April 8 (Bloomberg) -- South African Reserve Bank Governor Gill Marcus said while the state of the economy has justified accommodative interest rates, they can’t remain indefinitely.
The bank left its benchmark lending rate unchanged at 5.5 percent on March 27, while warning borrowing costs may be raised in the future to curb inflation that’s been spurred by a weaker rand. Three of the seven members of the bank’s Monetary Policy Committee backed a rate increase.
“Accommodative policy has been considered appropriate given the developments in the real economy,” Marcus said in a speech prepared for delivery in London that was published on the central bank’s website today. However, “pressures from the exchange rate and capital flows, and the possible normalization of monetary policy in the U.S., imply that this stance cannot be maintained indefinitely. This does not mean that we blindly follow U.S. monetary policy.”
The Reserve Bank joined emerging-market nations that tightened monetary policy as the Federal Reserve jolted investors with the start of stimulus cuts. The rand’s 19 percent slump against the dollar last year and 5.7 percent drop in January worsened the inflation outlook and prompted the bank to raise the key rate by half a percentage point in the first month of the year.
The currency has since erased its 2014 loss, adding 0.6 percent this year to ease price pressures. It traded 0.9 percent higher at 10.4302 by 6:47 p.m. in Johannesburg, the strongest since Dec. 30 on a closing basis.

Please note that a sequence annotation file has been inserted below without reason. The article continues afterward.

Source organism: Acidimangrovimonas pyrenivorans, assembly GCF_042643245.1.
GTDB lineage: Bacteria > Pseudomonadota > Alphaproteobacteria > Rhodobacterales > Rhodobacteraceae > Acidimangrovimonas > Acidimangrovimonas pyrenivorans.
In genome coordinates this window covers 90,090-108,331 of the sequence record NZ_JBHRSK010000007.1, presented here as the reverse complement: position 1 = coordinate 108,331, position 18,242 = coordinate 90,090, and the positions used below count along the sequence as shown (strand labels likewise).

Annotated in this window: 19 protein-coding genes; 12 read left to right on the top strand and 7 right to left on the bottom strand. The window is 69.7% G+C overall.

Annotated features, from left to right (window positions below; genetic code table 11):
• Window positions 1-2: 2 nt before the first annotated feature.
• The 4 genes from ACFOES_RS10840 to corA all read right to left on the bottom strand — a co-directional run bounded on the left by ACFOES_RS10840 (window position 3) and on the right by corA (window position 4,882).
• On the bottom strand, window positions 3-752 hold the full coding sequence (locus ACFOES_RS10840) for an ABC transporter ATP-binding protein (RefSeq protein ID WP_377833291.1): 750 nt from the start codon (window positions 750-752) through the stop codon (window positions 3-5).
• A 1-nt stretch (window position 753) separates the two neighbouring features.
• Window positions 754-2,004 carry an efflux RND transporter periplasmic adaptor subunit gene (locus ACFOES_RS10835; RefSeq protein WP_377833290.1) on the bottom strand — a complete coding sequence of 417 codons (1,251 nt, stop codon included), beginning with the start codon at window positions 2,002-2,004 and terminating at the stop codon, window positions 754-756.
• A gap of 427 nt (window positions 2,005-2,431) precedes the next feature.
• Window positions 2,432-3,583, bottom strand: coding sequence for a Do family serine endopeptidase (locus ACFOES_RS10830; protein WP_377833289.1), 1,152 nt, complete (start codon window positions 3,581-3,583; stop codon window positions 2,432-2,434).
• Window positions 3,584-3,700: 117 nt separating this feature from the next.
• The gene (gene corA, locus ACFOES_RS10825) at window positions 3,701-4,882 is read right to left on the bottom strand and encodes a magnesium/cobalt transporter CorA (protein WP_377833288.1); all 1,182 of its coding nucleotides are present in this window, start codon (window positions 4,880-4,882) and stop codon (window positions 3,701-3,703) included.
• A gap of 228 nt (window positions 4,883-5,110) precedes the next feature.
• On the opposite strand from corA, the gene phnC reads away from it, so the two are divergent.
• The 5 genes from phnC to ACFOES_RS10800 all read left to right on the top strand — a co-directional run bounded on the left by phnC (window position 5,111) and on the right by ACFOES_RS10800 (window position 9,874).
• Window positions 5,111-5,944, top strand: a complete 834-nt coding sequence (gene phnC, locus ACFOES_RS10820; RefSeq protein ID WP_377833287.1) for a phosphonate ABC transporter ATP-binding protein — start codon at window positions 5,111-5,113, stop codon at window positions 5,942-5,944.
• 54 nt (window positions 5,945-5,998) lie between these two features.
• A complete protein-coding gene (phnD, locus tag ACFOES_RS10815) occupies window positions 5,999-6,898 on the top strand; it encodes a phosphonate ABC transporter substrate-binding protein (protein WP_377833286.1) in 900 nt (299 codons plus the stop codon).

“The real policy rate is still slightly negative, and well below what could be considered the neutral rate,” Marcus said. “At this stage we do not have a clear view of what the longer term post-crisis ‘new normal’ neutral interest rate will be, either in South Africa or at a global level. We do know that some adjustment will be required. The context will determine how pre-emptive or reactive we will be.”
The central bank’s mandate requires it to keep consumer inflation to within a 3 percent to 6 percent band, while taking into account the effect interest-rate decisions will have on growth and unemployment.
Inflation is expected to average 6.3 percent this year, with a breach of its target likely in the second quarter. The rate was 5.9 percent in February.
While the weaker rand’s pass-through to consumer prices has been relatively constrained to date, the exchange rate remains a “significant” risk to the inflation outlook, Marcus said.
The economy’s performance since the end of the global financial crisis has been “disappointing” and with growth forecast at 2.6 percent this year and 3.1 percent in 2015, minimal progress would be made in reducing a 24.1 percent unemployment rate, Marcus said. Electricity-supply constraints and a strike by platinum miners are the main domestic risks to the growth outlook, she said.
“For some time now, the Monetary Policy Committee has had to face the dilemma of a relatively subdued growth environment and a rising trend in inflation,” she said. “Monetary policy will play its role, but it cannot solve the underlying structural problems. We will continue to ensure a stable macroeconomic environment and a well-regulated financial sector, within a flexible inflation-targeting environment.”
To contact the reporter on this story: Mike Cohen in Cape Town at firstname.lastname@example.org
To contact the editors responsible for this story: Nasreen Seria at email@example.com Emily Bowers, Andres R. Martinez